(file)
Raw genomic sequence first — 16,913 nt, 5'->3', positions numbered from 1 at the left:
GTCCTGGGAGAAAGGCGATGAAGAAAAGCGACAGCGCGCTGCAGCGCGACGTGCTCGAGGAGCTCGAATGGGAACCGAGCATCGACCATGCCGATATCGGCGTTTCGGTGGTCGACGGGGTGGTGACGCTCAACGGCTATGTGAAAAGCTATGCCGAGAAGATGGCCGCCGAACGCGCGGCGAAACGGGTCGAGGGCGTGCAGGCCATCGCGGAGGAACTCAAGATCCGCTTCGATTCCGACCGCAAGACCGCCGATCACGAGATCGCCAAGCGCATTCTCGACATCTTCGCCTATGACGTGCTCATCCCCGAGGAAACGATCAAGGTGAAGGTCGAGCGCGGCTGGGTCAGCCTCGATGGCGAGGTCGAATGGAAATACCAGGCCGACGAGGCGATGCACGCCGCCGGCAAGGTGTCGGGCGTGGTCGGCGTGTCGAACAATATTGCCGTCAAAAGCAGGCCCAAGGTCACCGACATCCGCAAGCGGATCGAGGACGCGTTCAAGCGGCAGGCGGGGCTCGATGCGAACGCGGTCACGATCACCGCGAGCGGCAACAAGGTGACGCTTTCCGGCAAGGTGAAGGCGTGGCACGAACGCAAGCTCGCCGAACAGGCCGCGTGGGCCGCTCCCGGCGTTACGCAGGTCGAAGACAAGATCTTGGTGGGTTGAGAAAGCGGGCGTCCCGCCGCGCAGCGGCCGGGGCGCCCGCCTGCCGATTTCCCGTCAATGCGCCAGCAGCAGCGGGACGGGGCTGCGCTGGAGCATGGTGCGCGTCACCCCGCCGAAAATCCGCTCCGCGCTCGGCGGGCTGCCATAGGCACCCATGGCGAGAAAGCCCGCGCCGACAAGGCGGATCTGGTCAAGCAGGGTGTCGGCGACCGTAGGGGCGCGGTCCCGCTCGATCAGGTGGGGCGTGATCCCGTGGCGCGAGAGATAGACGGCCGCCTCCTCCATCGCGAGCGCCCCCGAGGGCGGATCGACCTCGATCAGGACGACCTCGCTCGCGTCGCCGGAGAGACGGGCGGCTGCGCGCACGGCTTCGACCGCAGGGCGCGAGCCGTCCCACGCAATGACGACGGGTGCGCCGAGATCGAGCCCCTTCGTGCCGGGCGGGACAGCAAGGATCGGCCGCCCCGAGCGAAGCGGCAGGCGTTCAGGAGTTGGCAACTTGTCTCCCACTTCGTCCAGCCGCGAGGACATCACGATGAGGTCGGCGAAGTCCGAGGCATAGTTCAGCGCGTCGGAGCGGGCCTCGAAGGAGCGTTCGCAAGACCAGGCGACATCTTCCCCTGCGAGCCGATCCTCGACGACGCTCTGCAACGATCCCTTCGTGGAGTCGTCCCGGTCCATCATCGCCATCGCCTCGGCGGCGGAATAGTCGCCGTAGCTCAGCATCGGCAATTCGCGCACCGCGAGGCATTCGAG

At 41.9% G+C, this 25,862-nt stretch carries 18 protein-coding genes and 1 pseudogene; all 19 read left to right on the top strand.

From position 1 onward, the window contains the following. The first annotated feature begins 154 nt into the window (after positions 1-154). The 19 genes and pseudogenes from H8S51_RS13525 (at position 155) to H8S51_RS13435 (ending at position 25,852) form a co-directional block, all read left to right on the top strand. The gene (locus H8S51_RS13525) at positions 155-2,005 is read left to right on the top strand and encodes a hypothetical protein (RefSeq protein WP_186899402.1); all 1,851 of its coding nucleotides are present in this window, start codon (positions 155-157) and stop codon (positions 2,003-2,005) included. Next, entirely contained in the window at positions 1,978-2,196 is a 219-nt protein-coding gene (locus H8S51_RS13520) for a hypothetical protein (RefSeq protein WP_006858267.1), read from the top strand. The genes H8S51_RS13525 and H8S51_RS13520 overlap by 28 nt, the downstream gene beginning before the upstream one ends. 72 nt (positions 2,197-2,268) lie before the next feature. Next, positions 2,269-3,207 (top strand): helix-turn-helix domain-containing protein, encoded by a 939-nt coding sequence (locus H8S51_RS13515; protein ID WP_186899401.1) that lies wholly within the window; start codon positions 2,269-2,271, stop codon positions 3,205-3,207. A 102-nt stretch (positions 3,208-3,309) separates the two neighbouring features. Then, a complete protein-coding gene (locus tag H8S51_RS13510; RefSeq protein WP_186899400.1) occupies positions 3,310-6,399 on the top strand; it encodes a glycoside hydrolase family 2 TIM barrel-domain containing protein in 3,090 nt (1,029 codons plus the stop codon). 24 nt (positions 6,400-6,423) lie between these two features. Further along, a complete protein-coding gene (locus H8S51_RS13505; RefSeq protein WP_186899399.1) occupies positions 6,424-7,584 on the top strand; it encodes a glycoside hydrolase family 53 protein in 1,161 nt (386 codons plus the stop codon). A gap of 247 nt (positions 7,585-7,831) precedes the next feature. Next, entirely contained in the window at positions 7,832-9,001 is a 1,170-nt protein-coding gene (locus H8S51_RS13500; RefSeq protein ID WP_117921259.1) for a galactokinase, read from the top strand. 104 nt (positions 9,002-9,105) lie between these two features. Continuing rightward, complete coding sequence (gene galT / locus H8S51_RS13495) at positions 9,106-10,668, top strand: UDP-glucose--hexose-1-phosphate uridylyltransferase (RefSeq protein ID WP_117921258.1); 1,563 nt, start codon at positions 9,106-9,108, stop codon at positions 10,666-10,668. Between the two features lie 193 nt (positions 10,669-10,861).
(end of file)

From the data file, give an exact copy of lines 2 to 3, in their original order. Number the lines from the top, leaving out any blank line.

GTCCTGGGAGAAAGGCGATGAAGAAAAGCGACAGCGCGCTGCAGCGCGACGTGCTCGAGGAGCTCGAATGGGAACCGAGCATCGACCATGCCGATATCGGCGTTTCGGTGGTCGACGGGGTGGTGACGCTCAACGGCTATGTGAAAAGCTATGCCGAGAAGATGGCCGCCGAACGCGCGGCGAAACGGGTCGAGGGCGTGCAGGCCATCGCGGAGGAACTCAAGATCCGCTTCGATTCCGACCGCAAGACCGCCGATCACGAGATCGCCAAGCGCATTCTCGACATCTTCGCCTATGACGTGCTCATCCCCGAGGAAACGATCAAGGTGAAGGTCGAGCGCGGCTGGGTCAGCCTCGATGGCGAGGTCGAATGGAAATACCAGGCCGACGAGGCGATGCACGCCGCCGGCAAGGTGTCGGGCGTGGTCGGCGTGTCGAACAATATTGCCGTCAAAAGCAGGCCCAAGGTCACCGACATCCGCAAGCGGATCGAGGACGCGTTCAAGCGGCAGGCGGGGCTCGATGCGAACGCGGTCACGATCACCGCGAGCGGCAACAAGGTGACGCTTTCCGGCAAGGTGAAGGCGTGGCACGAACGCAAGCTCGCCGAACAGGCCGCGTGGGCCGCTCCCGGCGTTACGCAGGTCGAAGACAAGATCTTGGTGGGTTGAGAAAGCGGGCGTCCCGCCGCGCAGCGGCCGGGGCGCCCGCCTGCCGATTTCCCGTCAATGCGCCAGCAGCAGCGGGACGGGGCTGCGCTGGAGCATGGTGCGCGTCACCCCGCCGAAAATCCGCTCCGCGCTCGGCGGGCTGCCATAGGCACCCATGGCGAGAAAGCCCGCGCCGACAAGGCGGATCTGGTCAAGCAGGGTGTCGGCGACCGTAGGGGCGCGGTCCCGCTCGATCAGGTGGGGCGTGATCCCGTGGCGCGAGAGATAGACGGCCGCCTCCTCCATCGCGAGCGCCCCCGAGGGCGGATCGACCTCGATCAGGACGACCTCGCTCGCGTCGCCGGAGAGACGGGCGGCTGCGCGCACGGCTTCGACCGCAGGGCGCGAGCCGTCCCACGCAATGACGACGGGTGCGCCGAGATCGAGCCCCTTCGTGCCGGGCGGGACAGCAAGGATCGGCCGCCCCGAGCGAAGCGGCAGGCGTTCAGGAGTTGGCAACTTGTCTCCCACTTCGTCCAGCCGCGAGGACATCACGATGAGGTCGGCGAAGTCCGAGGCATAGTTCAGCGCGTCGGAGCGGGCCTCGAAGGAGCGTTCGCAAGACCAGGCGACATCTTCCCCTGCGAGCCGATCCTCGACGACGCTCTGCAACGATCCCTTCGTGGAGTCGTCCCGGTCCATCATCGCCATCGCCTCGGCGGCGGAATAGTCGCCGTAGCTCAGCATCGGCAATTCGCGCACCGCGAGGCATTCGAG

At 41.9% G+C, this 25,862-nt stretch carries 18 protein-coding genes and 1 pseudogene; all 19 read left to right on the top strand.